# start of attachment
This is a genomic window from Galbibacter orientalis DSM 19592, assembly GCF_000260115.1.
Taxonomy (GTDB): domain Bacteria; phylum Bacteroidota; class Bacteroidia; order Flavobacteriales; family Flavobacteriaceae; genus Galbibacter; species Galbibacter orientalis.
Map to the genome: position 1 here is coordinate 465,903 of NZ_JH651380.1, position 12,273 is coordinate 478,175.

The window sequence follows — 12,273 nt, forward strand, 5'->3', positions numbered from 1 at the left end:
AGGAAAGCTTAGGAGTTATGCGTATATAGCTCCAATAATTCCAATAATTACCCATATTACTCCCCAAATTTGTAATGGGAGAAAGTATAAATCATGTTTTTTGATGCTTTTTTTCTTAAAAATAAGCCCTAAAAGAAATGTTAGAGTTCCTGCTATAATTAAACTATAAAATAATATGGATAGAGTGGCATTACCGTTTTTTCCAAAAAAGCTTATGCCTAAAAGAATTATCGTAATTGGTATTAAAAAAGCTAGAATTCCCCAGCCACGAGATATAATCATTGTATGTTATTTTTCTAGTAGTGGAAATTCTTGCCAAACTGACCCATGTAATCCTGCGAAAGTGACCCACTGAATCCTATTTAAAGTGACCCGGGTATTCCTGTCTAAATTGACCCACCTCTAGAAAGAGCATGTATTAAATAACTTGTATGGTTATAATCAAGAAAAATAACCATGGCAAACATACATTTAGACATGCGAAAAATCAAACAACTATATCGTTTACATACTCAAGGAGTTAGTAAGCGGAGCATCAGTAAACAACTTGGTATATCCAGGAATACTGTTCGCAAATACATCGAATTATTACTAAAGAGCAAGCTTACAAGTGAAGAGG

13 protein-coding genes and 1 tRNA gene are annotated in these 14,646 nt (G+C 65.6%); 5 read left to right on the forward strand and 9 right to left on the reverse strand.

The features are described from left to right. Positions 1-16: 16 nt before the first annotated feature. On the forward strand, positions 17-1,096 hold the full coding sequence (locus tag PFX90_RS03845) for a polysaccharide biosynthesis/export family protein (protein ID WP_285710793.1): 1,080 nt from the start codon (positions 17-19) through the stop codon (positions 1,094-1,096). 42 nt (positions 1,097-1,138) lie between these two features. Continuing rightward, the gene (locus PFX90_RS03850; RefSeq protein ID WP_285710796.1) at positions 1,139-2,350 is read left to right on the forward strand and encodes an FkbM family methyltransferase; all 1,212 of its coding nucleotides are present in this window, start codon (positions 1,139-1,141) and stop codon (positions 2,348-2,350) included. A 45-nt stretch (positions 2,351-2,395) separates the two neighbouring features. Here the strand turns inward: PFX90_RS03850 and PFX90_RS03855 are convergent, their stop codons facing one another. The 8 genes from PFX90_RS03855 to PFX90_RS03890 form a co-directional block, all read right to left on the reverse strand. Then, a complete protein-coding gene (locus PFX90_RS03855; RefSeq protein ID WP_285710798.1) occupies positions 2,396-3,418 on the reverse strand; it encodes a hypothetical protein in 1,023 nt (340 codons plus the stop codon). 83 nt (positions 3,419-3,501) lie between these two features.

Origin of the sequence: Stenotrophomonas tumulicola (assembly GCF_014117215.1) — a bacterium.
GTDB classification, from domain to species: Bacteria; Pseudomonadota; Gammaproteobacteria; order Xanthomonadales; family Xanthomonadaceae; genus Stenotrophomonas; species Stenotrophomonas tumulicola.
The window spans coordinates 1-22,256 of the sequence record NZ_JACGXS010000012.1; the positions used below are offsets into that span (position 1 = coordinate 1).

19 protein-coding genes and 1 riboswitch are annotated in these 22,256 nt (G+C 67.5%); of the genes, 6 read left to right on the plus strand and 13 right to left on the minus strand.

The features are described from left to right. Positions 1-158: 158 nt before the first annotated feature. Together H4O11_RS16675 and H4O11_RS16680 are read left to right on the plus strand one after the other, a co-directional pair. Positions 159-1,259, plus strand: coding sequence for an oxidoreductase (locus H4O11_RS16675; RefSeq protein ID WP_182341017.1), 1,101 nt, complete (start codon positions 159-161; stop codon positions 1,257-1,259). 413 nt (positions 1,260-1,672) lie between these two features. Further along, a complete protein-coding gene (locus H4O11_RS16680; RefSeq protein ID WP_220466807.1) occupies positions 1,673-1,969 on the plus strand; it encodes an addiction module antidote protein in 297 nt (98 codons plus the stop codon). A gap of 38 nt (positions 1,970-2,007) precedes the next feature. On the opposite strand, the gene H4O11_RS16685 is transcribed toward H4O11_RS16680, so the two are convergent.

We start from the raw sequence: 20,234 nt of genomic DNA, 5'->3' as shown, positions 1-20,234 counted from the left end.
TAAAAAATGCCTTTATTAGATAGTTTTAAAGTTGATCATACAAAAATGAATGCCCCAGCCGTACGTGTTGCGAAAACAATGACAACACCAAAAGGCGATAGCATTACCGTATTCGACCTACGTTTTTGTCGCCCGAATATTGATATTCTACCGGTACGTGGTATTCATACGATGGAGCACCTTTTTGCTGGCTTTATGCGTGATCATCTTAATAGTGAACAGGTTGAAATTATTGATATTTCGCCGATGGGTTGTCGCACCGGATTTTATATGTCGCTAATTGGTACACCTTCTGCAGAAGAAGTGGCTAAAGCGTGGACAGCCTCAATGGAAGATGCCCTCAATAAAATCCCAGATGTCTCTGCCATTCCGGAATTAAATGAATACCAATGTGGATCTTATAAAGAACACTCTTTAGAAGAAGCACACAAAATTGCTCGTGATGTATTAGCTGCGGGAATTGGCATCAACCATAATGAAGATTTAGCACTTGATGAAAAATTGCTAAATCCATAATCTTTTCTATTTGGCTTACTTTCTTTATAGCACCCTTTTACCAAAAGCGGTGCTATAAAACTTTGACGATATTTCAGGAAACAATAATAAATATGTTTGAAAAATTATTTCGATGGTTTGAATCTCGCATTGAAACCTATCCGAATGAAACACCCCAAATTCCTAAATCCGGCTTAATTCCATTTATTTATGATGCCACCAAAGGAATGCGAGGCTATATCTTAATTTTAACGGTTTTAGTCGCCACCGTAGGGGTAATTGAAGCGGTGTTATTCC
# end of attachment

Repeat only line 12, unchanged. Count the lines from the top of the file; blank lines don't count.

The features are described from left to right. Positions 1-158: 158 nt before the first annotated feature. Together H4O11_RS16675 and H4O11_RS16680 are read left to right on the plus strand one after the other, a co-directional pair. Positions 159-1,259, plus strand: coding sequence for an oxidoreductase (locus H4O11_RS16675; RefSeq protein ID WP_182341017.1), 1,101 nt, complete (start codon positions 159-161; stop codon positions 1,257-1,259). 413 nt (positions 1,260-1,672) lie between these two features. Further along, a complete protein-coding gene (locus H4O11_RS16680; RefSeq protein ID WP_220466807.1) occupies positions 1,673-1,969 on the plus strand; it encodes an addiction module antidote protein in 297 nt (98 codons plus the stop codon). A gap of 38 nt (positions 1,970-2,007) precedes the next feature. On the opposite strand, the gene H4O11_RS16685 is transcribed toward H4O11_RS16680, so the two are convergent.